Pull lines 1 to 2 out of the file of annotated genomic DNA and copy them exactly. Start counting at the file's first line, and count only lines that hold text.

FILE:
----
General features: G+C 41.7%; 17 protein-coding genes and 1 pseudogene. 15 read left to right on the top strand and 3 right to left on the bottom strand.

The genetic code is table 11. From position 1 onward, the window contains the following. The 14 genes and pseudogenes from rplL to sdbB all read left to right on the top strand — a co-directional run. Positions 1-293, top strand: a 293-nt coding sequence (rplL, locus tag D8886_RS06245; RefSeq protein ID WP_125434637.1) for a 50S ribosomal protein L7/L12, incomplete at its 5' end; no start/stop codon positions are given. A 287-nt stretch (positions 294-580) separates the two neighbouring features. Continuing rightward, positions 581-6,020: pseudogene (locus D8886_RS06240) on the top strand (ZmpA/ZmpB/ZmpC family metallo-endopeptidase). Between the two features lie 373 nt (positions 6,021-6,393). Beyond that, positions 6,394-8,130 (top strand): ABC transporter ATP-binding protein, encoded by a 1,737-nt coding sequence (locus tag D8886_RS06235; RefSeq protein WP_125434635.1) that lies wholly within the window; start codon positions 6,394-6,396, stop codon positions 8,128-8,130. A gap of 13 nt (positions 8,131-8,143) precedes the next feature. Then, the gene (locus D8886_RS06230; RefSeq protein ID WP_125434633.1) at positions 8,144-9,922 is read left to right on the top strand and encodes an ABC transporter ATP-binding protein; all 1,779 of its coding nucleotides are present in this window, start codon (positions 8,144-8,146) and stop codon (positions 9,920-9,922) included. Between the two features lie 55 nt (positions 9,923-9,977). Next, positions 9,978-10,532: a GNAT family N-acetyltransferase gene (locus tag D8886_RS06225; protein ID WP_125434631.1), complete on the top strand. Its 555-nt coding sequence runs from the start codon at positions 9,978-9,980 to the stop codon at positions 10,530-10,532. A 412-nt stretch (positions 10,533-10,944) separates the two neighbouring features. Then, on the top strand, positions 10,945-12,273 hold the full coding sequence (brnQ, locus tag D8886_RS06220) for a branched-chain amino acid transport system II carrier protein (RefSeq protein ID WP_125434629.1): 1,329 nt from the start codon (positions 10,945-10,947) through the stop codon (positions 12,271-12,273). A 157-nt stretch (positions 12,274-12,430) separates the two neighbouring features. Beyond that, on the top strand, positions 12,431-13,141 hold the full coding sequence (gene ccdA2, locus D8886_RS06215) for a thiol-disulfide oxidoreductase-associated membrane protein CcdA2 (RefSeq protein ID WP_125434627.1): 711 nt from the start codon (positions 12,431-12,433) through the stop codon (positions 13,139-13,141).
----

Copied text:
General features: G+C 41.7%; 17 protein-coding genes and 1 pseudogene. 15 read left to right on the top strand and 3 right to left on the bottom strand.

The genetic code is table 11. From position 1 onward, the window contains the following. The 14 genes and pseudogenes from rplL to sdbB all read left to right on the top strand — a co-directional run. Positions 1-293, top strand: a 293-nt coding sequence (rplL, locus tag D8886_RS06245; RefSeq protein ID WP_125434637.1) for a 50S ribosomal protein L7/L12, incomplete at its 5' end; no start/stop codon positions are given. A 287-nt stretch (positions 294-580) separates the two neighbouring features. Continuing rightward, positions 581-6,020: pseudogene (locus D8886_RS06240) on the top strand (ZmpA/ZmpB/ZmpC family metallo-endopeptidase). Between the two features lie 373 nt (positions 6,021-6,393). Beyond that, positions 6,394-8,130 (top strand): ABC transporter ATP-binding protein, encoded by a 1,737-nt coding sequence (locus tag D8886_RS06235; RefSeq protein WP_125434635.1) that lies wholly within the window; start codon positions 6,394-6,396, stop codon positions 8,128-8,130. A gap of 13 nt (positions 8,131-8,143) precedes the next feature. Then, the gene (locus D8886_RS06230; RefSeq protein ID WP_125434633.1) at positions 8,144-9,922 is read left to right on the top strand and encodes an ABC transporter ATP-binding protein; all 1,779 of its coding nucleotides are present in this window, start codon (positions 8,144-8,146) and stop codon (positions 9,920-9,922) included. Between the two features lie 55 nt (positions 9,923-9,977). Next, positions 9,978-10,532: a GNAT family N-acetyltransferase gene (locus tag D8886_RS06225; protein ID WP_125434631.1), complete on the top strand. Its 555-nt coding sequence runs from the start codon at positions 9,978-9,980 to the stop codon at positions 10,530-10,532. A 412-nt stretch (positions 10,533-10,944) separates the two neighbouring features. Then, on the top strand, positions 10,945-12,273 hold the full coding sequence (brnQ, locus tag D8886_RS06220) for a branched-chain amino acid transport system II carrier protein (RefSeq protein ID WP_125434629.1): 1,329 nt from the start codon (positions 10,945-10,947) through the stop codon (positions 12,271-12,273). A 157-nt stretch (positions 12,274-12,430) separates the two neighbouring features. Beyond that, on the top strand, positions 12,431-13,141 hold the full coding sequence (gene ccdA2, locus D8886_RS06215) for a thiol-disulfide oxidoreductase-associated membrane protein CcdA2 (RefSeq protein ID WP_125434627.1): 711 nt from the start codon (positions 12,431-12,433) through the stop codon (positions 13,139-13,141).